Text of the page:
By Gary Kriss
Lee Weeks has been a cocktail waitress, a nightclub hostess, an au pair, a disc jockey, an English teacher and a personal fitness trainer. Now she’s about to become a woman.
And while she’s committed to the transition, it’s not necessarily an easy one for this mother of two grown children, who’s spent the last four years as a man.
Make that “as a Mann” –Johnny Mann, an inspector in Hong Kong’s Organized Crime and Triad Bureau, whose deeds Weeks chronicled in four bestselling novels. But when Weeks’s new novel, DEAD OF WINTER (Simon & Schuster), hits the shelves in a few days, Mann is nowhere to be found. Instead there’s a new sheriff in town—Ebony Willis, a Detective Constable in London’s Metropolitan Police Service and the lead character in Weeks’s new series.
“Johnny Mann’s life as a policeman working in Hong Kong came to an end in the last book KISS & DIE,” Week says. “It seemed like an ideal time to establish a new set of characters UK based. A part of me also wanted a new challenge. I wanted to create a new series where the story – the plot – is everything, where each story stands alone and my murder squad is embroiled in it.”
Weeks is quick to assure her readers that “they will have a bank of characters to get to know in my murder squad—male and female officers that they can bond with along the way. But the story will not be compromised. I want people to love the strong storyline.” She also promises that they haven’t seen the last of Johnny Mann. “I have got the next two Johnny Mann books mapped out so I will give myself a few books in the new series to get established then return to check on Johnny’s progress,” she says.
A self-described “plot led” novelist, Weeks offers that “being either character or plot led is something you are born with.” She says she “didn’t know what I was until I started to write but I should have had an inkling by the type of films I enjoy,” and adds “I think all thrillers should be plot led.”
In DEAD OF WINTER, which Weeks says “started out in my mind as a story about the use of cadaver products in the cosmetic industry,” that plot starts with two bodies surface in the garden of a rented house in North London. What also surfaces are fingerprints linked to the brutal slaughter of a family in a Sussex holiday cottage more than a decade earlier. Metropolitan police officer Callum Carmichael, whose wife and child were the murder victims, emerged as the prime suspect, but there wasn’t enough evidence to arrest him. So the case was hushed up and the trail left to go cold. Now, with fresh proof that the killer is still out there, enter Ebony Willis, who’s sent to find Carmichael, and also finds that every piece of information she tells him could lead a dangerous man closer to his prey.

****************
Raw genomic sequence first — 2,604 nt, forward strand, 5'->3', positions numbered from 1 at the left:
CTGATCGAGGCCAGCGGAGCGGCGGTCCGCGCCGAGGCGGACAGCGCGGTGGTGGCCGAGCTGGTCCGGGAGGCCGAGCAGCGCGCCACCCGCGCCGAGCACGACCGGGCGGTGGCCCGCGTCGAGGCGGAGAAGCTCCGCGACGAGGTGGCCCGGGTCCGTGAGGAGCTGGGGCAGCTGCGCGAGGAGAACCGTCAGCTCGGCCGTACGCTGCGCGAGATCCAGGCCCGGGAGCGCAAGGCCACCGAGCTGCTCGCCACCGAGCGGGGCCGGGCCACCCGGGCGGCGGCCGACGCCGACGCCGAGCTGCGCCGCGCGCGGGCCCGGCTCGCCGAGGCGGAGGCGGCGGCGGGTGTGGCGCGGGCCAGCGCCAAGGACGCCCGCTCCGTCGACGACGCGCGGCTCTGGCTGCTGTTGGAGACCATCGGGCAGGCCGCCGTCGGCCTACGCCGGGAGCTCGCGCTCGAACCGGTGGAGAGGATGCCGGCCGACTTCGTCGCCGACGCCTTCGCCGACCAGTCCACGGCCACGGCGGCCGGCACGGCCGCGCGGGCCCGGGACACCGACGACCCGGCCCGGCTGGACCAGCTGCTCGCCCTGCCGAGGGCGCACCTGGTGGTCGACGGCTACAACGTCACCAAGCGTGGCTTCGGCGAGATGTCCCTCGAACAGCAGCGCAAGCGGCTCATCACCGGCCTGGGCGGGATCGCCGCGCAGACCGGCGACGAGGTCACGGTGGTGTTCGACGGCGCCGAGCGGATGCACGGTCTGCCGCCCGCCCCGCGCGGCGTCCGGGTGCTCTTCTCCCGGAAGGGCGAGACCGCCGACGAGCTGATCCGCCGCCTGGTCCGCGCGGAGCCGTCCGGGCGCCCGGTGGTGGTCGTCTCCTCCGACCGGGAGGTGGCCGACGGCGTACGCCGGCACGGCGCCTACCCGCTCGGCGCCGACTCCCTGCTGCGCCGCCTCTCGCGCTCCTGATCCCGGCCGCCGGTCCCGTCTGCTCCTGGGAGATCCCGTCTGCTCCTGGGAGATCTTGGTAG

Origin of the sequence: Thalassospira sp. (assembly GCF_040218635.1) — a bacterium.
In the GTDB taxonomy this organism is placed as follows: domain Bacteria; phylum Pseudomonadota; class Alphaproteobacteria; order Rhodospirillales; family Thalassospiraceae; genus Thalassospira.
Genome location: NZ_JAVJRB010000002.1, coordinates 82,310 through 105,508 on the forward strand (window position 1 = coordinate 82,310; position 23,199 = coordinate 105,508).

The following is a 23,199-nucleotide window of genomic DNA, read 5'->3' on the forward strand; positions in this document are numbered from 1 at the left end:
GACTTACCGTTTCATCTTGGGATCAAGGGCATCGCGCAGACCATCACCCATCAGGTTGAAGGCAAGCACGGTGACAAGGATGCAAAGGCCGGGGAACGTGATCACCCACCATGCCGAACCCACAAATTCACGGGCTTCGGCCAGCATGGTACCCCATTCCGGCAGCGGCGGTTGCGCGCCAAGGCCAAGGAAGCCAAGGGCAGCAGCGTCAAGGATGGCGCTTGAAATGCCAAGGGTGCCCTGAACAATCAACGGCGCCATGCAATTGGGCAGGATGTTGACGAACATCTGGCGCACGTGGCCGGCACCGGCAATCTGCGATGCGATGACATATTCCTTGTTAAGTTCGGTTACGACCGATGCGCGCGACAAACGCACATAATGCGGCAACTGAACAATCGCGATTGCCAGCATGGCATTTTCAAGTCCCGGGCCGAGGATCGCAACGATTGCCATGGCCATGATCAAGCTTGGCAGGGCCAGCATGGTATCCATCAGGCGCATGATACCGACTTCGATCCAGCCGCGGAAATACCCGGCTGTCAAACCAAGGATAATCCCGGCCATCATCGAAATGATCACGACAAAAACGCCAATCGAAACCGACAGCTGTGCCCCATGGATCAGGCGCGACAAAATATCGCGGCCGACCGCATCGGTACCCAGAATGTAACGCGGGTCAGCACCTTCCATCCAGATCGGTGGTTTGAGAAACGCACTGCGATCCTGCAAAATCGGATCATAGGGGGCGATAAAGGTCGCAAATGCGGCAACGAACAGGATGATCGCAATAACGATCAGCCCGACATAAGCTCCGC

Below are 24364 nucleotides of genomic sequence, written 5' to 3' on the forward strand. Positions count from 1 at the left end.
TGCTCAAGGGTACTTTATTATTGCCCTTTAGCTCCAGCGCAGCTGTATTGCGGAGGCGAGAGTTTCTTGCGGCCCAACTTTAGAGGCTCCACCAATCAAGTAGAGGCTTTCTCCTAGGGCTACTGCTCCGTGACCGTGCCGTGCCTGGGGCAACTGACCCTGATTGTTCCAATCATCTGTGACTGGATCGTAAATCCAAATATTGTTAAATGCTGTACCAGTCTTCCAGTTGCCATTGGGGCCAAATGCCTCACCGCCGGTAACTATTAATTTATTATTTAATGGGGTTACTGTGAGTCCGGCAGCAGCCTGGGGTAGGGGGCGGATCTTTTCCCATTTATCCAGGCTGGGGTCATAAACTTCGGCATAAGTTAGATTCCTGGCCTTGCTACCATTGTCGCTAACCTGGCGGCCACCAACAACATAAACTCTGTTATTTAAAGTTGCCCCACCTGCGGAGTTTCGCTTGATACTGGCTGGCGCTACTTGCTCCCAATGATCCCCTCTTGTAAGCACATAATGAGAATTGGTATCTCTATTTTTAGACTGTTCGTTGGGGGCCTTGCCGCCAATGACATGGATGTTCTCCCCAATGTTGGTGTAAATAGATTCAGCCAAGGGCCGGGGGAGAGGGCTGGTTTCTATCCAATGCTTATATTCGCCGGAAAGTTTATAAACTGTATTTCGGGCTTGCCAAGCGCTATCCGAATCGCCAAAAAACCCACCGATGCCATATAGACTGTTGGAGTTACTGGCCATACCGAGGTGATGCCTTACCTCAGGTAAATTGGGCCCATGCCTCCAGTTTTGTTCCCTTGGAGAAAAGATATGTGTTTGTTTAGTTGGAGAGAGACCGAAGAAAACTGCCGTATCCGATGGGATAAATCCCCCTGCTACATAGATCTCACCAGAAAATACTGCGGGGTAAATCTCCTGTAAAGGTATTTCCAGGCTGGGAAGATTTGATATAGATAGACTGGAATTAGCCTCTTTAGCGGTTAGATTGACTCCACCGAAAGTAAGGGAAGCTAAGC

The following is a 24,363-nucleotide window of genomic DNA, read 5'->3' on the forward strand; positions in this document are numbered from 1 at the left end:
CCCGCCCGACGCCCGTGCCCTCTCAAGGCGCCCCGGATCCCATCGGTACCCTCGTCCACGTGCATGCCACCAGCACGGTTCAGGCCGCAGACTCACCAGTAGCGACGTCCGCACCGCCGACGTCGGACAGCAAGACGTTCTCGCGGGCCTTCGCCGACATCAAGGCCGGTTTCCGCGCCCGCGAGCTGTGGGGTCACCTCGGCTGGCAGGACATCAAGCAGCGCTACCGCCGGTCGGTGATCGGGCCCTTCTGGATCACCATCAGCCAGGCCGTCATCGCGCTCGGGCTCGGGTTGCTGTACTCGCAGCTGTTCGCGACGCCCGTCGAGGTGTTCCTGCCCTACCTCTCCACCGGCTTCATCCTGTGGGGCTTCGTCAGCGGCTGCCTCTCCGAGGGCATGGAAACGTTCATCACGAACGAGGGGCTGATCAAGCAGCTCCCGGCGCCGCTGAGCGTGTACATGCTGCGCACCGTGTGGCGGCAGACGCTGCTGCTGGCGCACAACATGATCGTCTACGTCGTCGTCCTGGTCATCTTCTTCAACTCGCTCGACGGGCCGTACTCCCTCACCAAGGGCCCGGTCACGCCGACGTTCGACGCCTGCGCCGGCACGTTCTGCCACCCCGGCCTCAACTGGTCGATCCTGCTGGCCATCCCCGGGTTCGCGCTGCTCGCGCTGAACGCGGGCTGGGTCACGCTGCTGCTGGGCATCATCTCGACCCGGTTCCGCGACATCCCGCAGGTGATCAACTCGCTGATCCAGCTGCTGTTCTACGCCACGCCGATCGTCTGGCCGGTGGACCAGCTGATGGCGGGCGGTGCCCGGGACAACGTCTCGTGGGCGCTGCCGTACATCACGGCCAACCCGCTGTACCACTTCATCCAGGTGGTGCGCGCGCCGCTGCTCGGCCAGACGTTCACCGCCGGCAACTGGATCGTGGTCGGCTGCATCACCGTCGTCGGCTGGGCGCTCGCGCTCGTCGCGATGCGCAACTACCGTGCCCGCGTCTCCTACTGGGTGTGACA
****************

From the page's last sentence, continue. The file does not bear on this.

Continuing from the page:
Or, as Weeks says, “Victim, suspect, policeman. When the lines blur, who do you trust?”
And she’s already plotted out TRACY’S DAUGHTER, the working title of next book in the series, which is “very much on its way.” It revolves around the daughter, Danielle, who Tracey had when she was fifteen and gave up for adoption. Twenty-three years later Danielle comes to find her birth mother, then disappears leaving Tracy to look after her young son Charlie. The murder squad believes Danielle has become the latest victim of a serial killer preying on single mothers. “Ebony Willis goes undercover and faces becoming the next victim as Charlie begins to speak about what he saw and the murderer plays a sadistic game with Danielle’s life,” Weeks says.
Even though she wanted to strike out in a new direction, Weeks, who lives in Devon in the south west of England, admits that “Johnny Mann is more me than Ebony Willis.”
“Although her childhood is much more similar to my own from the point of view of constantly moving and feeling like an outsider, Ebony Willis is a watcher and an observer,” she explains. “I think I go with Johnny on most things. Both of the characters struggle to feel part of the world. With Johnny it was one single terrible incident that changed him forever. With Ebony it was years of trauma and difficulty that has shaped her. They both carry an inner knowledge of how something terrible feels. How they have used that knowledge differs. Ebony has learned how to shut herself off from the pain and is tougher than Johnny. Johnny wears his pain on the outside and cannot hide it. I think the audience will be prepared to watch and wait with Ebony and see her grow. She is young yet. She’s just beginning her journey.”